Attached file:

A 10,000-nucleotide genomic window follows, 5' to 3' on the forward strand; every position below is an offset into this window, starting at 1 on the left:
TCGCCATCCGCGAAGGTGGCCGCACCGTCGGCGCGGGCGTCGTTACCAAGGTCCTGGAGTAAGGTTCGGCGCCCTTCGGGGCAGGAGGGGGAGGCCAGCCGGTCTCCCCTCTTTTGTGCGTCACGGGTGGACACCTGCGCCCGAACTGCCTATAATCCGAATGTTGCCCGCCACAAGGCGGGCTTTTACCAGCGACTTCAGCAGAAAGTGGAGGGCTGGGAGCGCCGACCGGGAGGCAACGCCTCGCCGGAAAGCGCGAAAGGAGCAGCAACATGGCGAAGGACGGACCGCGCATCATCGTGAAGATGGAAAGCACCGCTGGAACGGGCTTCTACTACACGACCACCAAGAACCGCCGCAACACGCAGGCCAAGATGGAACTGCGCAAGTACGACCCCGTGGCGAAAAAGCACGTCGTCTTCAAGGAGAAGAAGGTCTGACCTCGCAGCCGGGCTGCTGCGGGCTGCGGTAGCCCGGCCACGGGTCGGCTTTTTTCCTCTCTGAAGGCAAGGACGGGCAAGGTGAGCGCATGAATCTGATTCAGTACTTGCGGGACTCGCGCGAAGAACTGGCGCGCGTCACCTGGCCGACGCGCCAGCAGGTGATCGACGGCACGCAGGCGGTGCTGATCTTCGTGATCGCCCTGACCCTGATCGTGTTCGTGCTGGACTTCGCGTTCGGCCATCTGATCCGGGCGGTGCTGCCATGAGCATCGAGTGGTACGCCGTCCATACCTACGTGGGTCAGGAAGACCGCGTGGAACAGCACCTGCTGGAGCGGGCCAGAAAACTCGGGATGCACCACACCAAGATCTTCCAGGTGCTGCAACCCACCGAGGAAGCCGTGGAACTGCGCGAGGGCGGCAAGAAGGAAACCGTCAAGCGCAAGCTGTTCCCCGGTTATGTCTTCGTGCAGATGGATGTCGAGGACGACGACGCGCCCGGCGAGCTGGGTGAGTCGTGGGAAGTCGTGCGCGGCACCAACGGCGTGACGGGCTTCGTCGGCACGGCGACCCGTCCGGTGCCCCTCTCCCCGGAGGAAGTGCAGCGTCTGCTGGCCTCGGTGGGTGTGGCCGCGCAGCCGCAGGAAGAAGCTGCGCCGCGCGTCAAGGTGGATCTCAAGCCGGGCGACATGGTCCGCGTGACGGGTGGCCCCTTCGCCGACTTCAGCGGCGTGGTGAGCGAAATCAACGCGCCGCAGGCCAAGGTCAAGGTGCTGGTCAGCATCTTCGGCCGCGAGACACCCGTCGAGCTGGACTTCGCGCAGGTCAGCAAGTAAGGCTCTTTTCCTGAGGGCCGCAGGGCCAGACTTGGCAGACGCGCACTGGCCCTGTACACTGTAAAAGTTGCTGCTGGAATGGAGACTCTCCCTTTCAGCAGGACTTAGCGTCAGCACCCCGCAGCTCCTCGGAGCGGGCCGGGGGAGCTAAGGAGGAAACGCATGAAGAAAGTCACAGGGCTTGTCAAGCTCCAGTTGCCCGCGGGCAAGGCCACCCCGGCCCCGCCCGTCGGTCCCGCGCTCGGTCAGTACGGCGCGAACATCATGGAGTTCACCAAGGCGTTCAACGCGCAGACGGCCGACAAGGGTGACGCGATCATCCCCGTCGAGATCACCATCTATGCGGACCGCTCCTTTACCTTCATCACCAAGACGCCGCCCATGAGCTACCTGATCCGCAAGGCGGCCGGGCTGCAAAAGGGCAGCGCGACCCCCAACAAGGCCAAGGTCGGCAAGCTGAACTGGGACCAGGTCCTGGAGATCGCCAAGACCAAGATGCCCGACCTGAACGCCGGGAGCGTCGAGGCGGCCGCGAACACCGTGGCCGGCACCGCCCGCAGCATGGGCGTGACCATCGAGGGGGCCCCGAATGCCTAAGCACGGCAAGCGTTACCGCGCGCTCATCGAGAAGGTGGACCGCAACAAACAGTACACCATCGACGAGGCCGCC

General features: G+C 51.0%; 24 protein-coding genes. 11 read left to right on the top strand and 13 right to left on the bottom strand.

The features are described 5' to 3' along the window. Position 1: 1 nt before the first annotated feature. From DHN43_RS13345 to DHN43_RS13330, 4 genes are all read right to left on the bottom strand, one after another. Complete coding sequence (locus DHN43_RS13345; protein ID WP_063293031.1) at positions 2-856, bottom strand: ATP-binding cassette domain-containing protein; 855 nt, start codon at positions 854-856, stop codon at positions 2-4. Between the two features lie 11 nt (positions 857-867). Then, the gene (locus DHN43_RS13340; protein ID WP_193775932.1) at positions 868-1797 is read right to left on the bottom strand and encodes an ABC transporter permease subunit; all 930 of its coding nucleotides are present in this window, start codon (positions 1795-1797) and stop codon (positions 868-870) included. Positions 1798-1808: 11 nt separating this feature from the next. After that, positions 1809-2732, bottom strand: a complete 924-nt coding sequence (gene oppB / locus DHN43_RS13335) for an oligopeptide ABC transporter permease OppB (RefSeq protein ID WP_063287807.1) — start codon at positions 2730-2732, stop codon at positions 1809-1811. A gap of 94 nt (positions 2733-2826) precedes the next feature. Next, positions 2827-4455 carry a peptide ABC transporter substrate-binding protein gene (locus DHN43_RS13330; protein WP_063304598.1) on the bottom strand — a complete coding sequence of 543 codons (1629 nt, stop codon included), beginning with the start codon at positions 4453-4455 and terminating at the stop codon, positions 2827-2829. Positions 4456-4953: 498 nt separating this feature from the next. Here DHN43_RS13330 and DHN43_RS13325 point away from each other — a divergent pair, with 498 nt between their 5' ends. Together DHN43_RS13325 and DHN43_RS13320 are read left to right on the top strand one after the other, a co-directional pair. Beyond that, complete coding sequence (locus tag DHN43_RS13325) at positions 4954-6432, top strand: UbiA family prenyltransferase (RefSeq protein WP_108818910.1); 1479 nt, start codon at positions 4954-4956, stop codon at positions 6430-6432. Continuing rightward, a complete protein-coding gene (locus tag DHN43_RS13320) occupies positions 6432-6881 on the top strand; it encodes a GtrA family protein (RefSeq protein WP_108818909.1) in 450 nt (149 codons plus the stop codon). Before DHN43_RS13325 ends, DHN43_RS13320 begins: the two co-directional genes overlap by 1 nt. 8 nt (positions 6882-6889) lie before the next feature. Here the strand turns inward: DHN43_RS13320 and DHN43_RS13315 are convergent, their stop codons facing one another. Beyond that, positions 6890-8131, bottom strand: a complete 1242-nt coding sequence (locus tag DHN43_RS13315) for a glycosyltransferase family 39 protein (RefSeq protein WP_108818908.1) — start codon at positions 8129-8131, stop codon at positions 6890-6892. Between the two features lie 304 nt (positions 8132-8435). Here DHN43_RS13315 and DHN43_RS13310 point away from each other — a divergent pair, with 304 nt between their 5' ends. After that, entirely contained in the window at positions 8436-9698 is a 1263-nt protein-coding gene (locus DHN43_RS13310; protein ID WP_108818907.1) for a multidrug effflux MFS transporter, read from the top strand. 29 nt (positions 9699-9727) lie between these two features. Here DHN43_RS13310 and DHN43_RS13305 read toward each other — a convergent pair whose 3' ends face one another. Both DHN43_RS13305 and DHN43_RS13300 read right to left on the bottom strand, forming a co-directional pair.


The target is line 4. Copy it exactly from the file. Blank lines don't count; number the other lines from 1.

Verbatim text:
The features are described 5' to 3' along the window. Position 1: 1 nt before the first annotated feature. From DHN43_RS13345 to DHN43_RS13330, 4 genes are all read right to left on the bottom strand, one after another. Complete coding sequence (locus DHN43_RS13345; protein ID WP_063293031.1) at positions 2-856, bottom strand: ATP-binding cassette domain-containing protein; 855 nt, start codon at positions 854-856, stop codon at positions 2-4. Between the two features lie 11 nt (positions 857-867). Then, the gene (locus DHN43_RS13340; protein ID WP_193775932.1) at positions 868-1797 is read right to left on the bottom strand and encodes an ABC transporter permease subunit; all 930 of its coding nucleotides are present in this window, start codon (positions 1795-1797) and stop codon (positions 868-870) included. Positions 1798-1808: 11 nt separating this feature from the next. After that, positions 1809-2732, bottom strand: a complete 924-nt coding sequence (gene oppB / locus DHN43_RS13335) for an oligopeptide ABC transporter permease OppB (RefSeq protein ID WP_063287807.1) — start codon at positions 2730-2732, stop codon at positions 1809-1811. A gap of 94 nt (positions 2733-2826) precedes the next feature. Next, positions 2827-4455 carry a peptide ABC transporter substrate-binding protein gene (locus DHN43_RS13330; protein WP_063304598.1) on the bottom strand — a complete coding sequence of 543 codons (1629 nt, stop codon included), beginning with the start codon at positions 4453-4455 and terminating at the stop codon, positions 2827-2829. Positions 4456-4953: 498 nt separating this feature from the next. Here DHN43_RS13330 and DHN43_RS13325 point away from each other — a divergent pair, with 498 nt between their 5' ends. Together DHN43_RS13325 and DHN43_RS13320 are read left to right on the top strand one after the other, a co-directional pair. Beyond that, complete coding sequence (locus tag DHN43_RS13325) at positions 4954-6432, top strand: UbiA family prenyltransferase (RefSeq protein WP_108818910.1); 1479 nt, start codon at positions 4954-4956, stop codon at positions 6430-6432. Continuing rightward, a complete protein-coding gene (locus tag DHN43_RS13320) occupies positions 6432-6881 on the top strand; it encodes a GtrA family protein (RefSeq protein WP_108818909.1) in 450 nt (149 codons plus the stop codon). Before DHN43_RS13325 ends, DHN43_RS13320 begins: the two co-directional genes overlap by 1 nt. 8 nt (positions 6882-6889) lie before the next feature. Here the strand turns inward: DHN43_RS13320 and DHN43_RS13315 are convergent, their stop codons facing one another. Beyond that, positions 6890-8131, bottom strand: a complete 1242-nt coding sequence (locus tag DHN43_RS13315) for a glycosyltransferase family 39 protein (RefSeq protein WP_108818908.1) — start codon at positions 8129-8131, stop codon at positions 6890-6892. Between the two features lie 304 nt (positions 8132-8435). Here DHN43_RS13315 and DHN43_RS13310 point away from each other — a divergent pair, with 304 nt between their 5' ends. After that, entirely contained in the window at positions 8436-9698 is a 1263-nt protein-coding gene (locus DHN43_RS13310; protein ID WP_108818907.1) for a multidrug effflux MFS transporter, read from the top strand. 29 nt (positions 9699-9727) lie between these two features. Here DHN43_RS13310 and DHN43_RS13305 read toward each other — a convergent pair whose 3' ends face one another. Both DHN43_RS13305 and DHN43_RS13300 read right to left on the bottom strand, forming a co-directional pair.